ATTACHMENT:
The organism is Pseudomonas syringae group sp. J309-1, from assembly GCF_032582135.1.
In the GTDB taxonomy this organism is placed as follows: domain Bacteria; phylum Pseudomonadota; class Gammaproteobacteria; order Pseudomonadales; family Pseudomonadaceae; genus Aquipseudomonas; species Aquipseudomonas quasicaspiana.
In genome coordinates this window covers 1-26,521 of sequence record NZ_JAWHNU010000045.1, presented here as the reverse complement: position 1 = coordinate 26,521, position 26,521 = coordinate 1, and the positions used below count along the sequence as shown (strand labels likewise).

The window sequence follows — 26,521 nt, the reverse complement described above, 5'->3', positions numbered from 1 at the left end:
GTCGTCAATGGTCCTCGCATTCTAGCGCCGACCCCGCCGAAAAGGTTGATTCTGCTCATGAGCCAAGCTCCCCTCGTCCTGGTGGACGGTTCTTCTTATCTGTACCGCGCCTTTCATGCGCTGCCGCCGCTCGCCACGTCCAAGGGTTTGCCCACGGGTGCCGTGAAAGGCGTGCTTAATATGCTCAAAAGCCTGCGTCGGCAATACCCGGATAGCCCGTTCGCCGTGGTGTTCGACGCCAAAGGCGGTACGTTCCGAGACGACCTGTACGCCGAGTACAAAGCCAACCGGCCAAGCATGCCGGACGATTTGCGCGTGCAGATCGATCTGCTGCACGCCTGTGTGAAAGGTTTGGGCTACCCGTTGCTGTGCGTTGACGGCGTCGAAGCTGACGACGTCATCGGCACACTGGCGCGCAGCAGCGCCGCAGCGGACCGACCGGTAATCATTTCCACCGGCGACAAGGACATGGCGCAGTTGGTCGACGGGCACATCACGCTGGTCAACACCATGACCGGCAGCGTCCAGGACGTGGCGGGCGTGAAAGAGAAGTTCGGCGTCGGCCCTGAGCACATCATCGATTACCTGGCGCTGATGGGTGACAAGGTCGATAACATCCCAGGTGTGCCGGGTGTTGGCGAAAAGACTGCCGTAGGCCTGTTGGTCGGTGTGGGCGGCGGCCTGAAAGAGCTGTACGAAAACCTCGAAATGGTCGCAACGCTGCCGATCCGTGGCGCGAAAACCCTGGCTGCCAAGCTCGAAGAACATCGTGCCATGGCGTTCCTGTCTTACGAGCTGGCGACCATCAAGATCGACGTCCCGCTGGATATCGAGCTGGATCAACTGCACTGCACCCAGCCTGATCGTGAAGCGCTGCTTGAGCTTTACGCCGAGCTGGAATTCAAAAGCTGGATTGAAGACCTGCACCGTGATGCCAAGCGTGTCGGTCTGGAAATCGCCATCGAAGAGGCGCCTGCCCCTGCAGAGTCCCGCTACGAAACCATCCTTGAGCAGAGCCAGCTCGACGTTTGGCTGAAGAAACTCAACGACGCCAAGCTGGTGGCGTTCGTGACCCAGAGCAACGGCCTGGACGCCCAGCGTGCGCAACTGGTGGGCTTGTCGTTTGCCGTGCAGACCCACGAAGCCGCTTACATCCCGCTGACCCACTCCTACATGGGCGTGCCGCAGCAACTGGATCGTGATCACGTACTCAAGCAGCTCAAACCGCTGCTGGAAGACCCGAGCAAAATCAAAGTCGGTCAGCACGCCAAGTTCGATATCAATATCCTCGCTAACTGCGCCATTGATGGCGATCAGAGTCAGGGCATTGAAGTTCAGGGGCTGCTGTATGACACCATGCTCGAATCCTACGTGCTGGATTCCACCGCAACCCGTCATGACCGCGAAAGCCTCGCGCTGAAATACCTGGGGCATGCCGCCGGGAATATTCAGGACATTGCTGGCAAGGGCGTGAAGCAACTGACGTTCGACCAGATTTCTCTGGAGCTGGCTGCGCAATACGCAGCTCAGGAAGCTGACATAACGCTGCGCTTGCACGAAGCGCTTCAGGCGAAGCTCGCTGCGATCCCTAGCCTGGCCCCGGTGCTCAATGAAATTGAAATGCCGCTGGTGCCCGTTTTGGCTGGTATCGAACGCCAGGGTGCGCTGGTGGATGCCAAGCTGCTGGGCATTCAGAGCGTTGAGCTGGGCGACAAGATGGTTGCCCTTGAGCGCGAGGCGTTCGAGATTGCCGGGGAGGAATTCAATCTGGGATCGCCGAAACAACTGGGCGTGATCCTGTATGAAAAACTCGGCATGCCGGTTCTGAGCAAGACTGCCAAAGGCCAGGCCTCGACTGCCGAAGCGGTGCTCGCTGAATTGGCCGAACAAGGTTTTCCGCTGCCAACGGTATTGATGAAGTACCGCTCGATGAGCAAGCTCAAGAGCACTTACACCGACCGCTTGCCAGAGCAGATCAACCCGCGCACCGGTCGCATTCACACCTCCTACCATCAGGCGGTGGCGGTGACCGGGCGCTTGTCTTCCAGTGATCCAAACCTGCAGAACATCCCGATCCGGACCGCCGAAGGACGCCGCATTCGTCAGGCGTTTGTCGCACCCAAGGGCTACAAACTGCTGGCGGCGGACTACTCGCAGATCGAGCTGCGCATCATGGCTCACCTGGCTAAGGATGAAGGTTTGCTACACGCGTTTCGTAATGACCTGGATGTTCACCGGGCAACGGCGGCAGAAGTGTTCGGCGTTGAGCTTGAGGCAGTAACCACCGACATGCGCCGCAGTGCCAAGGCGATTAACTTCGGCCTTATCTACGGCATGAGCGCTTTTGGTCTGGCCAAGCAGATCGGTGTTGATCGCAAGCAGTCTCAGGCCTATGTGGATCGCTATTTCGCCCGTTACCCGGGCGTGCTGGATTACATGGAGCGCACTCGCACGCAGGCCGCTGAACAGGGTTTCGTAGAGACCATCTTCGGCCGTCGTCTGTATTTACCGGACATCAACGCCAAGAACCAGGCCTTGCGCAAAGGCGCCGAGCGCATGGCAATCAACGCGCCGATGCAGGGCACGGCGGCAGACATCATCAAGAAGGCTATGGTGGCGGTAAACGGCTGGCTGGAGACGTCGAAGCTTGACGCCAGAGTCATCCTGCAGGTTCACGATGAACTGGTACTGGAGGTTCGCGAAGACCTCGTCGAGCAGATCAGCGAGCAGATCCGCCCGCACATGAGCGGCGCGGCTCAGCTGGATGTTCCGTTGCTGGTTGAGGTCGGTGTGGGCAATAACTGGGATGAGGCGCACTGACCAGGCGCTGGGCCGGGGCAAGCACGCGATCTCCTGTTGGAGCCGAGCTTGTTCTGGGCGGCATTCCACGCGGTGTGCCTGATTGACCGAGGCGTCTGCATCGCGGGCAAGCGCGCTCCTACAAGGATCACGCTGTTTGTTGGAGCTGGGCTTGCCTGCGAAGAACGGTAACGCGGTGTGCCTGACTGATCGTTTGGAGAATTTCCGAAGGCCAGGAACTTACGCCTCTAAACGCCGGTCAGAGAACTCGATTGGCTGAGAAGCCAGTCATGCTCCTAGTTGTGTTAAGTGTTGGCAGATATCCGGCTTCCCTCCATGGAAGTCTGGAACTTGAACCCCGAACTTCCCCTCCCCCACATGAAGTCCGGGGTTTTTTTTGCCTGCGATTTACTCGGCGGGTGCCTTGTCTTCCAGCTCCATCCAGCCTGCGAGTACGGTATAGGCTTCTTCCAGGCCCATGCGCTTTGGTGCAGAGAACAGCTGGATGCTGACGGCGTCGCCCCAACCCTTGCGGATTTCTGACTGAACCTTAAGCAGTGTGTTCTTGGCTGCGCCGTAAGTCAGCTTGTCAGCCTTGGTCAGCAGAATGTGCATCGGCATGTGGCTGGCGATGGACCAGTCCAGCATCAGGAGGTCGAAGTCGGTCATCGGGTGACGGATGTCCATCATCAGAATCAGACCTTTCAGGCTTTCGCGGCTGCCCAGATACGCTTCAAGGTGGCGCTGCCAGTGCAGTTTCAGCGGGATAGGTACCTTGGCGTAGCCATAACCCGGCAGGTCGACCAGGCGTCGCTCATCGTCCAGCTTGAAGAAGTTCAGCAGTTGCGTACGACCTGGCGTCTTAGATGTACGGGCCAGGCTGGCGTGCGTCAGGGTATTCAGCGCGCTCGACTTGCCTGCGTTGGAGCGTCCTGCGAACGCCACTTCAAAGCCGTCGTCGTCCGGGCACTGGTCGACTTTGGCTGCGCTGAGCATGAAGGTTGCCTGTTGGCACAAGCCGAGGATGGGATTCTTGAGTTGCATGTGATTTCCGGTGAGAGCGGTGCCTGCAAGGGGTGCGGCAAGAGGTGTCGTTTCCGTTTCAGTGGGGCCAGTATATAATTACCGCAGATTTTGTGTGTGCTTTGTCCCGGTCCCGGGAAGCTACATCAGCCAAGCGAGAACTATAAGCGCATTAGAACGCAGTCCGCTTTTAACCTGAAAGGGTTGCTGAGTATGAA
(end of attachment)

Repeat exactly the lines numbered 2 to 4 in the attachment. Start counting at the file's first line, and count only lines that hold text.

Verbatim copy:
In the GTDB taxonomy this organism is placed as follows: domain Bacteria; phylum Pseudomonadota; class Gammaproteobacteria; order Pseudomonadales; family Pseudomonadaceae; genus Aquipseudomonas; species Aquipseudomonas quasicaspiana.
In genome coordinates this window covers 1-26,521 of sequence record NZ_JAWHNU010000045.1, presented here as the reverse complement: position 1 = coordinate 26,521, position 26,521 = coordinate 1, and the positions used below count along the sequence as shown (strand labels likewise).

The window sequence follows — 26,521 nt, the reverse complement described above, 5'->3', positions numbered from 1 at the left end: